Every now and then, my roommate will lean in the frame of my door and pose a simple scenario: “Will you mop the floors if I wash the dishes?” I usually respond positively to the ultimatum (I really can’t stand doing dishes), and when the moment is right, put on some Enya and graciously clean the granite floors of our apartment.

Humans are pretty adept at this type of cooperation. We’ve been doing it for centuries, and most anthropologists agree that cooperation is one of the building blocks that allowed us to develop into more complex societies. Knowing that this seemingly fair trade-off has worked well for me in the past, I almost always keep my promise. If I didn’t, my roommate could easily sanction me by refusing to do the dishes, or by offering an unfair trade next time. Yet, we’re both pretty happy with this setup, and our cooperation ensues.

Now, for the sake of evolutionary argument, let’s say that my roommate and I are not full-grown homo sapiens but rather some other species of primate. Would monkeys, bred in the harsh wild, cooperate in the same manner?

Actually, they probably would. In two separate studies, one by Brosnan & de Waal (2003) and a second by Proctor et al. (2013), both capuchins and chimpanzees tend to cooperate when faced with a similar type of ultimatum game. Rhesus macaques, the most common primate model in neuroscience, are ruthless creatures; there’s no point in trying to get them to act altruistically (though maybe someone will prove me wrong).

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Recently, the extremely social marmoset has stepped onto the stage as a contender in neuroscience’s next top model, opening a realm of possibilities for research into social communication and behavior. Unlike macaques, marmosets breed in captivity, can be housed together, and have the potential for transgenic lines such as those in mice. In addition, their brains don’t have bumps and grooves like macaque (or human) brains, making it very easy to stick an electrode in and know exactly where you’re recording. Cory Miller at UCSD has exploited their stereotyped social calls as a way to study the auditory system, but their proclitivity for social cooperation on a decision-making task is a completely open question.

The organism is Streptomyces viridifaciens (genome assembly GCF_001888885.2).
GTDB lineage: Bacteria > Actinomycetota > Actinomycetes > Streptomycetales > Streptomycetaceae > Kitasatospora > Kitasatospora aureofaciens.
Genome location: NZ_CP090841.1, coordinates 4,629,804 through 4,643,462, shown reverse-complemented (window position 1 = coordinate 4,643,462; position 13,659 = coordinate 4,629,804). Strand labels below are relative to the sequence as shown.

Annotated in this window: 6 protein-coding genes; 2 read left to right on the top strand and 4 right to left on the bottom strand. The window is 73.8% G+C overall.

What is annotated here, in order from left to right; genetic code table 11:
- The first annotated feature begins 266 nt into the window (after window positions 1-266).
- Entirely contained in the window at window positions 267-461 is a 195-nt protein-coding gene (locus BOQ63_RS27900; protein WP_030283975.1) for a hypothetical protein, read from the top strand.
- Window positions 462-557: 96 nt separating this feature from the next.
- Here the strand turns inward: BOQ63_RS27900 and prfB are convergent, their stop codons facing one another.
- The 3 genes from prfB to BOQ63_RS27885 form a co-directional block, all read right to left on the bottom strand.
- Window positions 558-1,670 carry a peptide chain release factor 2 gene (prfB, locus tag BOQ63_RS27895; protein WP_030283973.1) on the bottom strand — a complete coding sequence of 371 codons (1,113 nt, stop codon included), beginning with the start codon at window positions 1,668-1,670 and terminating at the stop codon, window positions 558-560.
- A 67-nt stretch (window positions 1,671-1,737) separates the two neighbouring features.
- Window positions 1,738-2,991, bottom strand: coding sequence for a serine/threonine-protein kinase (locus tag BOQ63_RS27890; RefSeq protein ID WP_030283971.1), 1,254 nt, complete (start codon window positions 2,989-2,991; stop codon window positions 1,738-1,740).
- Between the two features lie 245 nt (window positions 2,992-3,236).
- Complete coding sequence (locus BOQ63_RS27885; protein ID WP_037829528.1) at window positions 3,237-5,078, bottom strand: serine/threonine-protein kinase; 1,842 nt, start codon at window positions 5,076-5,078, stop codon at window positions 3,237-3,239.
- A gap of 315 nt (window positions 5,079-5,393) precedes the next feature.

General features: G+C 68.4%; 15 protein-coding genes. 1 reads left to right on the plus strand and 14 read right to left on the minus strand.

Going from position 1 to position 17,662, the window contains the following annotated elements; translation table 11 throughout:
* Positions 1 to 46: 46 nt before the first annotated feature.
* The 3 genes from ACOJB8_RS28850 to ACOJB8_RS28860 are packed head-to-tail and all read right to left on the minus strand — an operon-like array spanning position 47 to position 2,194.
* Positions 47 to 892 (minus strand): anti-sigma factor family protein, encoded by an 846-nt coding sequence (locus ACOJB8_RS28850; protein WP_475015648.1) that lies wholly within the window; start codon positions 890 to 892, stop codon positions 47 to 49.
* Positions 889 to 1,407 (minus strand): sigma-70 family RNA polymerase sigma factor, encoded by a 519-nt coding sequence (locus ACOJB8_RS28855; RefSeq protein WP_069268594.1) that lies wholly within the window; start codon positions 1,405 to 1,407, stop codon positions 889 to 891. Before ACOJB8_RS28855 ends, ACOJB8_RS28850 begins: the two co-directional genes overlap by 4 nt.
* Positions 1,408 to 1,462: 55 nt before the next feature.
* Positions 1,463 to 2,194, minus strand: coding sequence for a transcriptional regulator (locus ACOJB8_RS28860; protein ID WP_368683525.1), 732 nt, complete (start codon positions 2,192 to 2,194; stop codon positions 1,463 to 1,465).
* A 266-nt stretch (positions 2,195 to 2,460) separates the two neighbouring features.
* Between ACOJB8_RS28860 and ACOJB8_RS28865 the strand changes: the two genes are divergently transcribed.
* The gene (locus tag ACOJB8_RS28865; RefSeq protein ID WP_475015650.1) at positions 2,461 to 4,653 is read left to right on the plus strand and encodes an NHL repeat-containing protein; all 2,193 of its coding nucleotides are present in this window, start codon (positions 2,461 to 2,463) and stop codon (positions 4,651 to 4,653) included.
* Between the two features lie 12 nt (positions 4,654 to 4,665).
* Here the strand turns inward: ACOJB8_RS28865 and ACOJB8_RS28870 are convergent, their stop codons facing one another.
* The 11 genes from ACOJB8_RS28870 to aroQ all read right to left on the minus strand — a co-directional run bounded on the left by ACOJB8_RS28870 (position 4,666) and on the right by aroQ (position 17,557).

This open question is the one I tackled in my second-year qualifying exam, in which I proposed a three part approach to understanding social cooperation in marmosets: train them on a modified ultimatum game task, record from areas such as the orbitofrontal cortex that likely encode cooperative behavior, and finally, manipulate these circuits using optogenetics. Using the marmoset to answer such complex questions about human behavior may allow us to manipulate specific cell types and circuits involved in cooperation. Ultimately, we can start to unravel the underpinnings of things like psychopathy, where these cooperative circuits in the brain are likely very weak. So there you go interwebs, a perfectly good study that someone should probably do. In the meantime, I’ll be mopping the floor.

Ashley Juavinett is a second-year PhD student in the Callaway Lab at the Salk Institute. She uses in vivo techniques to understand the neural circuitry underlying visual perception in mice. @ashleyjthinks

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About Ashley Juavinett

UCSD Neurosciences PhD student, aspiring science writer, part time musician.

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